Psychometric function of the "neutral" response option in clinical personality scales

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McFadden, Lisa S.
Krug, Samuel E.
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Psychology , Central nervous system , Diagnosis , Human , Personality , Psychological aspect , Rating scale
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McFadden, L. S., Krug, S. E. (1984). Psychometric Function of the "Neutral" Response Option in Clinical Personality Scales. Multivariate Experimental Clinical Research, 7(1), 25-33.

Two of the most widely-used diagnostic personality inventories, the Minnesota Multiphasic Personality Inventory (MMPI) and the Clinical Analysis Questionnaire (CAQ), differ importantly in their scoring of the "neutral" or "uncertain" response option. The MMPI aggregates all such responses into a separate validity index while the CAQ incorporates them into substantive scale scores. An empirical analysis was made of the impact on reliability and validity when the neutral component is included in or excluded from substantive scale scores. Scores on the 12 pathological scales of the CAQ were partitioned into one part due to endorsement of the keyed (i.e., "true" or "false") alternative and a part due to endorsement of the neutral (i.e., "uncertain") response choice. With respect to discriminating between 150 psychiatrically diagnosed and 150 normal adults, regression analyses showed that addition of the neutral component to the keyed component significantly improved the validity of the scales 75% of the time, with the average gain of 7% in variance explained. Improvement was greeted for the most severe diagnostic category. Alpha coefficients computed for each scoring method further revealed that including the neutral in the total score resulted in an average improvement of 10% in scale reliability. Despite a tendency on the part of many to think of all structured personality inventories as homogeneous class of measurement techniques, the reality is that self-report instruments are published in a wide variety of formats. In some cases forced-choice designs simultaneously present two or more items to the examinee. More often, examinees are asked to respond separately to each item in the inventory.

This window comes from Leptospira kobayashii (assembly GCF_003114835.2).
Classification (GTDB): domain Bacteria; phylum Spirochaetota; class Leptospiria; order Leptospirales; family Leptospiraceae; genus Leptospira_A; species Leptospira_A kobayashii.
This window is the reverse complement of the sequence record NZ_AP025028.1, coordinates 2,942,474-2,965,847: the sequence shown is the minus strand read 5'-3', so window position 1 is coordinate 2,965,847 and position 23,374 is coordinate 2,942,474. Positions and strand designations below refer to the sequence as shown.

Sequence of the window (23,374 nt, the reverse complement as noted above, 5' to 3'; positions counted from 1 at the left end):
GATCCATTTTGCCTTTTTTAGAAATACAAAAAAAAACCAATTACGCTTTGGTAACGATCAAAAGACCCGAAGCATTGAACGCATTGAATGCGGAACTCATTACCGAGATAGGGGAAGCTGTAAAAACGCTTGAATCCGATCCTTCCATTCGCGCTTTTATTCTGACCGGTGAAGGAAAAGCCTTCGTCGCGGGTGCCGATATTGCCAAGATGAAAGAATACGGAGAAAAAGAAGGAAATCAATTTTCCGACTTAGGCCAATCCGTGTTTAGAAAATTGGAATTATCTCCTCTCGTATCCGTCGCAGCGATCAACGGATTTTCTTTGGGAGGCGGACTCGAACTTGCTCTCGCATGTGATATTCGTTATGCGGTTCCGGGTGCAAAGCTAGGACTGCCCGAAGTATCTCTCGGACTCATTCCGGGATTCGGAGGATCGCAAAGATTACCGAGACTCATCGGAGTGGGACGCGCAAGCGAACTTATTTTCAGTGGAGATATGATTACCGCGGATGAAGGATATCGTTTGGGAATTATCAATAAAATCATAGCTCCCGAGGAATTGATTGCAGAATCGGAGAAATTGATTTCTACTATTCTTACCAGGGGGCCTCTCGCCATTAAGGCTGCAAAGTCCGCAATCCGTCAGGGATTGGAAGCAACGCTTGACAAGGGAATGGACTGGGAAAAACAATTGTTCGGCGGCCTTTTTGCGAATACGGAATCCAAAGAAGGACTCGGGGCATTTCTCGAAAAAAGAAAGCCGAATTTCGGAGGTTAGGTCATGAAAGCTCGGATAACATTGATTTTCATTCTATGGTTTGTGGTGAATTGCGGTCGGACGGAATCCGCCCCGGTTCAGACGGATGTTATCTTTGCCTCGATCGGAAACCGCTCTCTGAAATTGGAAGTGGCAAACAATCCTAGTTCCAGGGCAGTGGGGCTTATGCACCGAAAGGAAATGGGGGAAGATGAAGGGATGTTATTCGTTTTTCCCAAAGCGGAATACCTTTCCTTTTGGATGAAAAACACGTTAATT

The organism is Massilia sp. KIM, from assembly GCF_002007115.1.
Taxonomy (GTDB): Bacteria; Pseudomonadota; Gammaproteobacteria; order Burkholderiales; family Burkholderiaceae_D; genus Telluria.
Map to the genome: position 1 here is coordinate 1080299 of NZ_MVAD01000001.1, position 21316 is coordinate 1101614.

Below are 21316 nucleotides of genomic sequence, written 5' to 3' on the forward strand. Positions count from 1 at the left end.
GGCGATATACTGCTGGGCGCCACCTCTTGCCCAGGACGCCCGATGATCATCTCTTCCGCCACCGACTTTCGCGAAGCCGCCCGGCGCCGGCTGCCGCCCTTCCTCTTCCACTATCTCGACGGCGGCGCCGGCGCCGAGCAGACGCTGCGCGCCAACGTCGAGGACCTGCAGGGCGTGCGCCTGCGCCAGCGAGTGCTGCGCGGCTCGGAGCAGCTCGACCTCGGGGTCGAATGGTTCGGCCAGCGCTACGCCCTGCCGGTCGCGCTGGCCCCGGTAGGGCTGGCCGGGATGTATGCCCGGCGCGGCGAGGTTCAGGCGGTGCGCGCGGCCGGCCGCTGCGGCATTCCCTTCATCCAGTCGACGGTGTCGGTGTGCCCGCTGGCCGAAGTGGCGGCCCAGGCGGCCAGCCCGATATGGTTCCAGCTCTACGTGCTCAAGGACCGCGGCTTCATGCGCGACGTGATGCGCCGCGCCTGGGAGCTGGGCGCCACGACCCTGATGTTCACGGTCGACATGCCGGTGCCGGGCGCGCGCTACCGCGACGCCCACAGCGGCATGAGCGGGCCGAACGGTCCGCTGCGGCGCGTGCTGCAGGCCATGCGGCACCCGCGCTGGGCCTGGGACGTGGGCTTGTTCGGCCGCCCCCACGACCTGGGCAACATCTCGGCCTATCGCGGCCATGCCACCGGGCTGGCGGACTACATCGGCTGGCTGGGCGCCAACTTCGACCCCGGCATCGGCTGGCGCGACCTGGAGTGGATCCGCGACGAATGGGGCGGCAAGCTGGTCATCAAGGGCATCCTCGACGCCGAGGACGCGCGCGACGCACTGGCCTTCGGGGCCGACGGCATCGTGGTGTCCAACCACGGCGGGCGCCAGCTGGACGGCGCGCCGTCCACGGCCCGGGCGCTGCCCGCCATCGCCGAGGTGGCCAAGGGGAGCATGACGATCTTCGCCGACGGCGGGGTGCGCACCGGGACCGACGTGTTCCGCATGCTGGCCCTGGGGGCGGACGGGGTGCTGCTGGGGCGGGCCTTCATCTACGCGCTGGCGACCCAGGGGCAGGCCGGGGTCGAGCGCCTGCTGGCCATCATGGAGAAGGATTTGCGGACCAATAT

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Wichita State University, Department of Psychology
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Multivariate Experimental Clinical Research
v.7 no.1
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